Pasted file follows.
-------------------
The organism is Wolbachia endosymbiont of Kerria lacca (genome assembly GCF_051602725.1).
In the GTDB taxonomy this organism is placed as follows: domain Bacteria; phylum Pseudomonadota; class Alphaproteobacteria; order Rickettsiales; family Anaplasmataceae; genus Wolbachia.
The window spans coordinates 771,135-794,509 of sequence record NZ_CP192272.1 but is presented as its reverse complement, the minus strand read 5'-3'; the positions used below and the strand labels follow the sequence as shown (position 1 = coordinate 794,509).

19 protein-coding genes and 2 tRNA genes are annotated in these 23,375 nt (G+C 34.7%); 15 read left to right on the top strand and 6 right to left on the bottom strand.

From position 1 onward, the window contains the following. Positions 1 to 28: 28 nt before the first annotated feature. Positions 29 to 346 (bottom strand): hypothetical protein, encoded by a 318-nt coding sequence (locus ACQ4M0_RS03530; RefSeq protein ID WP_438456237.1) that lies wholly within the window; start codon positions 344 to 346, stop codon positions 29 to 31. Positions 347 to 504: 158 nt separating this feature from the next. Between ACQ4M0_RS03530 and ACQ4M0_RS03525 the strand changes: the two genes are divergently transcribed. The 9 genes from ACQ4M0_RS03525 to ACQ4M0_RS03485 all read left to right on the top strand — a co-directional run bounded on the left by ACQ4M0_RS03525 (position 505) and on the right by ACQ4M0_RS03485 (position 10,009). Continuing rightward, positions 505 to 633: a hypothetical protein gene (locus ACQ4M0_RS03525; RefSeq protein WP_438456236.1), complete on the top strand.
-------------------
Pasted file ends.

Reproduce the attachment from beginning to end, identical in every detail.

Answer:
The organism is Wolbachia endosymbiont of Kerria lacca (genome assembly GCF_051602725.1).
In the GTDB taxonomy this organism is placed as follows: domain Bacteria; phylum Pseudomonadota; class Alphaproteobacteria; order Rickettsiales; family Anaplasmataceae; genus Wolbachia.
The window spans coordinates 771,135-794,509 of sequence record NZ_CP192272.1 but is presented as its reverse complement, the minus strand read 5'-3'; the positions used below and the strand labels follow the sequence as shown (position 1 = coordinate 794,509).

19 protein-coding genes and 2 tRNA genes are annotated in these 23,375 nt (G+C 34.7%); 15 read left to right on the top strand and 6 right to left on the bottom strand.

From position 1 onward, the window contains the following. Positions 1 to 28: 28 nt before the first annotated feature. Positions 29 to 346 (bottom strand): hypothetical protein, encoded by a 318-nt coding sequence (locus ACQ4M0_RS03530; RefSeq protein ID WP_438456237.1) that lies wholly within the window; start codon positions 344 to 346, stop codon positions 29 to 31. Positions 347 to 504: 158 nt separating this feature from the next. Between ACQ4M0_RS03530 and ACQ4M0_RS03525 the strand changes: the two genes are divergently transcribed. The 9 genes from ACQ4M0_RS03525 to ACQ4M0_RS03485 all read left to right on the top strand — a co-directional run bounded on the left by ACQ4M0_RS03525 (position 505) and on the right by ACQ4M0_RS03485 (position 10,009). Continuing rightward, positions 505 to 633: a hypothetical protein gene (locus ACQ4M0_RS03525; RefSeq protein WP_438456236.1), complete on the top strand.